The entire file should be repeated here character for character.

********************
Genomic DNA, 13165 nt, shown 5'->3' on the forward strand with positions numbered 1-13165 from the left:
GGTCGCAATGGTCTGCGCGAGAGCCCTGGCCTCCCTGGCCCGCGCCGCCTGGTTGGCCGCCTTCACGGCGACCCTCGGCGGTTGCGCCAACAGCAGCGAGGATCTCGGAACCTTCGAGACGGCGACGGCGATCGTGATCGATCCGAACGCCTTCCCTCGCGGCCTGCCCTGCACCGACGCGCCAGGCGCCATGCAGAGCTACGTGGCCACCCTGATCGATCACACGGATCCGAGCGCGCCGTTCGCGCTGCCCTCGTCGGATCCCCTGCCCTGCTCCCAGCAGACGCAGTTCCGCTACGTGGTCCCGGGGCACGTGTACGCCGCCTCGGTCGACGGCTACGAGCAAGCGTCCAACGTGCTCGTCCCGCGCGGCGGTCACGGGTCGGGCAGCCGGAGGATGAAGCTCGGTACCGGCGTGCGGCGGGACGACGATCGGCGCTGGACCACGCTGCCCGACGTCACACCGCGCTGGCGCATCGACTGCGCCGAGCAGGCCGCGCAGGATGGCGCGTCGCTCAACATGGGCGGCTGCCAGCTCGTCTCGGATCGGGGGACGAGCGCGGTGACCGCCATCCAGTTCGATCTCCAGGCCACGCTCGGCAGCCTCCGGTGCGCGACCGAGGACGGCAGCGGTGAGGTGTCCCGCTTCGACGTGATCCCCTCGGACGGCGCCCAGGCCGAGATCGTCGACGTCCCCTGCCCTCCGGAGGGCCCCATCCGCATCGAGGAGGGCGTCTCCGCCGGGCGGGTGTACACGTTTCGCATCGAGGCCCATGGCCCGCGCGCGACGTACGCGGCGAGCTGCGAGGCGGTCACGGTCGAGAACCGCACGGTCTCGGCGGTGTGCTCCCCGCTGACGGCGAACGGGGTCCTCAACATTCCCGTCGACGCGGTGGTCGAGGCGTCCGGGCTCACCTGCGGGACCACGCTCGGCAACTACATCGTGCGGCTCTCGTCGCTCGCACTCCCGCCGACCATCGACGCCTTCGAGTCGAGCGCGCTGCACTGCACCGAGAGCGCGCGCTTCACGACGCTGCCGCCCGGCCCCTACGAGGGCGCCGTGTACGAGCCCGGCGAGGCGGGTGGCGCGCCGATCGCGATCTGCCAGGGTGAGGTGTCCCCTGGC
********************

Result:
Genomic DNA, 13165 nt, shown 5'->3' on the forward strand with positions numbered 1-13165 from the left:
GGTCGCAATGGTCTGCGCGAGAGCCCTGGCCTCCCTGGCCCGCGCCGCCTGGTTGGCCGCCTTCACGGCGACCCTCGGCGGTTGCGCCAACAGCAGCGAGGATCTCGGAACCTTCGAGACGGCGACGGCGATCGTGATCGATCCGAACGCCTTCCCTCGCGGCCTGCCCTGCACCGACGCGCCAGGCGCCATGCAGAGCTACGTGGCCACCCTGATCGATCACACGGATCCGAGCGCGCCGTTCGCGCTGCCCTCGTCGGATCCCCTGCCCTGCTCCCAGCAGACGCAGTTCCGCTACGTGGTCCCGGGGCACGTGTACGCCGCCTCGGTCGACGGCTACGAGCAAGCGTCCAACGTGCTCGTCCCGCGCGGCGGTCACGGGTCGGGCAGCCGGAGGATGAAGCTCGGTACCGGCGTGCGGCGGGACGACGATCGGCGCTGGACCACGCTGCCCGACGTCACACCGCGCTGGCGCATCGACTGCGCCGAGCAGGCCGCGCAGGATGGCGCGTCGCTCAACATGGGCGGCTGCCAGCTCGTCTCGGATCGGGGGACGAGCGCGGTGACCGCCATCCAGTTCGATCTCCAGGCCACGCTCGGCAGCCTCCGGTGCGCGACCGAGGACGGCAGCGGTGAGGTGTCCCGCTTCGACGTGATCCCCTCGGACGGCGCCCAGGCCGAGATCGTCGACGTCCCCTGCCCTCCGGAGGGCCCCATCCGCATCGAGGAGGGCGTCTCCGCCGGGCGGGTGTACACGTTTCGCATCGAGGCCCATGGCCCGCGCGCGACGTACGCGGCGAGCTGCGAGGCGGTCACGGTCGAGAACCGCACGGTCTCGGCGGTGTGCTCCCCGCTGACGGCGAACGGGGTCCTCAACATTCCCGTCGACGCGGTGGTCGAGGCGTCCGGGCTCACCTGCGGGACCACGCTCGGCAACTACATCGTGCGGCTCTCGTCGCTCGCACTCCCGCCGACCATCGACGCCTTCGAGTCGAGCGCGCTGCACTGCACCGAGAGCGCGCGCTTCACGACGCTGCCGCCCGGCCCCTACGAGGGCGCCGTGTACGAGCCCGGCGAGGCGGGTGGCGCGCCGATCGCGATCTGCCAGGGTGAGGTGTCCCCTGGC